Despite extensive redevelopment, throughout the 1980s and 1990s the area experienced chronic poverty, deprivation and unemployment. This social deprivation led to increased levels of gang crime linked to illegal narcotics, firearms and robberies. Organised crime in Salford, particularly in Ordsall and Pendleton, "began to have a disturbing effect on grass roots democracy. Both the Liberal Democrats and the Conservatives announced they would not contest certain Salford wards" because they regarded them as "unsafe" and would put their "party workers at risk".[49] Salford's social amenities and the night-time economy folded amid criminal "intimidation", "drug use, fights and demands for money".[50] From 2004, a crackdown by the police coupled with investment in, and structural changes to the housing stock, began the change in Salford's fortunes;[51] population decline has slowed, and Salford's city councillors have insisted it is a safe place to visit.[52] In August 2005, a survey by Channel 4 television rated the city as the 9th worst place to live in the United Kingdom, based on criteria of crime, education, environment, lifestyle and employment.[53]

During the 1990s many of the awful high-rise housing blocks from the 1960s and 1970s were demolished "a sign that the great social engineering schemes (from that period) had failed".[54] However, the high-rises that remain are a striking feature of Salford's landscape.

Work was scheduled to begin on the £180 million redevelopment of the Greengate area of Salford in January 2007. The plans include the construction of what will be the two tallest tower blocks in Salford. Plans also include a five-star hotel, a new public square and park, restaurants, cafes and 403 apartments.[55] Work is ongoing to regenerate the area known as Middlewood Locks, with the restored Salford terminus of the Manchester Bolton & Bury Canal forming the centrepiece of a brand new residential development.[56] Rows of terraces in neighbourhoods such as Seedley and Langworthy – once used for the title sequence of Coronation Street – are being compulsorily purchased, demolished and replaced by "modern sustainable accommodation".[57]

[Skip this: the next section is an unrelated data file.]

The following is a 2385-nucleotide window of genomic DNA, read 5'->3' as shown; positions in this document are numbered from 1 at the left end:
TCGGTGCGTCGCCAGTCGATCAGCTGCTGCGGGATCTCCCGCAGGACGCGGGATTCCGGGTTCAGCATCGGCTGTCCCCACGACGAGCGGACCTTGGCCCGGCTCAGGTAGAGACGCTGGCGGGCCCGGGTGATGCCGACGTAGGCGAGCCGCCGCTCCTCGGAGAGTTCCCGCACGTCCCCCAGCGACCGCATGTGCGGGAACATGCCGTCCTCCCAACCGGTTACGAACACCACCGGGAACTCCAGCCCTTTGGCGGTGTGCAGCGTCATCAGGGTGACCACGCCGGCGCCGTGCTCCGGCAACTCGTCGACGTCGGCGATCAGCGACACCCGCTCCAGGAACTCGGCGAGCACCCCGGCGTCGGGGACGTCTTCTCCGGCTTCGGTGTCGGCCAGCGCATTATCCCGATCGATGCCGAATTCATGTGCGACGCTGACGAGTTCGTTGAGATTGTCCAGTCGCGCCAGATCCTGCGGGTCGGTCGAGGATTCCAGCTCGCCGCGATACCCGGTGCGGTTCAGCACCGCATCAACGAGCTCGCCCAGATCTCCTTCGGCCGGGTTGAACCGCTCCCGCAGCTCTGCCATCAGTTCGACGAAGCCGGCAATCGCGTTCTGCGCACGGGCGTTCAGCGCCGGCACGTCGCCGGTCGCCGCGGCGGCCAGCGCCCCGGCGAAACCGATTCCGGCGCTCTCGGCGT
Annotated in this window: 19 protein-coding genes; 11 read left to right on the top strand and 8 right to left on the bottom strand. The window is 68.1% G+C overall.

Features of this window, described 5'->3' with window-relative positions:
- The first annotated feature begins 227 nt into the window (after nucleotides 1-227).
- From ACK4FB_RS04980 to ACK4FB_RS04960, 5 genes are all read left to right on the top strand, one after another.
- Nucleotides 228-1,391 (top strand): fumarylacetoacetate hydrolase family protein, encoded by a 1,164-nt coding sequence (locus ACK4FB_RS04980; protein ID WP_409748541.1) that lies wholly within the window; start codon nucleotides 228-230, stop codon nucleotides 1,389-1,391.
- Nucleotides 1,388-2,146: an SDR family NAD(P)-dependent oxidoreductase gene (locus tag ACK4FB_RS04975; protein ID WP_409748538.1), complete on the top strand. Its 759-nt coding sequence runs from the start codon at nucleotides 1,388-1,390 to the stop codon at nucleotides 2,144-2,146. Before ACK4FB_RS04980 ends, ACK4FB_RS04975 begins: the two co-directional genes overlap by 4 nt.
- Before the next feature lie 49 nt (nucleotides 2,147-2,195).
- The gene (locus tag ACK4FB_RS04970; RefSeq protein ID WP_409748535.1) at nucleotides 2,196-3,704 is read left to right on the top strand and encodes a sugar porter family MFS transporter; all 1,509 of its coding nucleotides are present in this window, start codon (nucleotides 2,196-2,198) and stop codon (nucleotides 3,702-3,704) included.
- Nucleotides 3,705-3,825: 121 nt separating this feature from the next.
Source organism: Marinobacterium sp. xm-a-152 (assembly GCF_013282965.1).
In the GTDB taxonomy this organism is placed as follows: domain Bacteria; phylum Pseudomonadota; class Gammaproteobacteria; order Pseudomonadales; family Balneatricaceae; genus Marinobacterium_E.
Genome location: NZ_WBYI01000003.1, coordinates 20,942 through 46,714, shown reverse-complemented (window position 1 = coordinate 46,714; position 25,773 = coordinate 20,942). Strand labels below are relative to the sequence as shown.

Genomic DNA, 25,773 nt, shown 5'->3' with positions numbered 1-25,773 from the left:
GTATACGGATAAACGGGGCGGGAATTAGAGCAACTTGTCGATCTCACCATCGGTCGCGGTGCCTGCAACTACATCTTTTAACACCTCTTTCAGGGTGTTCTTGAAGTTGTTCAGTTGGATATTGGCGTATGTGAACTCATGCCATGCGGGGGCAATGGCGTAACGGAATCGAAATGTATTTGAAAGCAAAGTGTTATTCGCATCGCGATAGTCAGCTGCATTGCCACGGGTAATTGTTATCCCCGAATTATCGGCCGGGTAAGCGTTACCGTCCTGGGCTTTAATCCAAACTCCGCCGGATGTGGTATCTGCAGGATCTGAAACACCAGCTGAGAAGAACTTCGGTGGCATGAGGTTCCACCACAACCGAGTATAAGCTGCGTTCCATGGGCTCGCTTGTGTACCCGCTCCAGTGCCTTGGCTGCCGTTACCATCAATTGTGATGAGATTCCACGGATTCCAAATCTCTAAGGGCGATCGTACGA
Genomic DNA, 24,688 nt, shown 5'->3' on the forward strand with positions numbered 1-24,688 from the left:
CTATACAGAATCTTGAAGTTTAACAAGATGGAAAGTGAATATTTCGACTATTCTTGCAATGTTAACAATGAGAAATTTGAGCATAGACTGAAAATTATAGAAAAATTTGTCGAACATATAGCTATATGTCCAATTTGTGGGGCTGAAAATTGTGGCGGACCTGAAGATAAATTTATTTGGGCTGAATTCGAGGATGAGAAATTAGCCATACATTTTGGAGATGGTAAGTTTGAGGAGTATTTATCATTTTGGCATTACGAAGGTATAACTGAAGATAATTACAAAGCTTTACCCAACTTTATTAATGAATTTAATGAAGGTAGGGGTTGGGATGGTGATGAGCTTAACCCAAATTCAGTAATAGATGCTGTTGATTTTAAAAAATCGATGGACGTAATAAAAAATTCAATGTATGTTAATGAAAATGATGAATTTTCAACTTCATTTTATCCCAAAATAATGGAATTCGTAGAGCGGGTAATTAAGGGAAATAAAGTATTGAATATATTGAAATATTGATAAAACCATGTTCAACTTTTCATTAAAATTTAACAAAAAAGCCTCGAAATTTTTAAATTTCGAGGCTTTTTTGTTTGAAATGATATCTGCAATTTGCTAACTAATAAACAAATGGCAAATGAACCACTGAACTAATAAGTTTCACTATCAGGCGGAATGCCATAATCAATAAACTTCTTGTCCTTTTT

Churches

The Church of the Sacred Trinity
The Greek Orthodox Church of the Annunciation

Salford is within the Diocese of Manchester, a bishopric carved out of the Diocese of Chester in the Victorian era. Until the 1541 Salfordshire was part of the Diocese of Lichfield. The parishes of Salford are part of Salford Deanery, which has 16 churches.

Church of the Sacred Trinity

In the Middle Ages there was no church in Salford and worshipers walked to the parish church of Manchester. A small chantry chapel existed in 1368 on the only bridge linking the two settlements but the chantry was suppressed at the Reformation in the 16th century and the chapel converted into a dungeon. It was demolished in 1779.

In 1634–1635, Humphrey Booth, a wealthy local merchant, opened a chapel of ease, which a year later was consecrated as the Chapel of Sacred Trinity (the parish of Sacred Trinity was created in 1650).[58] John Wesley preached in the chapel, before his break with the Church of England, and on his return in 1747 he preached in the open, at Salford Cross. The chapel was rebuilt in about 1752–53, although the tower probably belonged to the original building.[59][60] It was restored in 1871–74 by the architect J. P. Holden and a chapel was added to the south-east in 1934.

The church has three galleries, supported by Tuscan (Doric according to Hartwell (2004)) columns. The wooden roof is Victorian.[61][62] It is now a Grade II* listed building.[63]

Others

Churches in Salford include:

  • Church of England:
    • Church of the Sacred Trinity
    • Saint Paul the Apostle in Paddington
    • St Thomas' in Pendleton
    • St Philip with St Stephen in Salford
    • St Clement's in Ordsall
  • The Anchor: MediaCityUK chaplaincy
  • Baptist: Christway Baptist Church
  • Independent / evangelical: (many churches)
  • Methodist:
    • Emmanuel Church (jointly with Church of England)
    • The Height
  • United Reformed Church: Central United Reformed Church, Salford
  • Greek Orthodox: Church of the Annunciation, founded in 1861, in Broughton by Greek immigrants arriving after the Greek War of Independence[64]
  • Roman Catholic: Salford Cathedral (built between 1844 and 1848[65]

Sights of the town

Kersal Cell

Salford is not as blessed as neighbouring Manchester with pretty listed buildings, it does have a wide range of both classical and modern architecture, as well as some unique structures, including the 19th-century Barton Swing Aqueduct.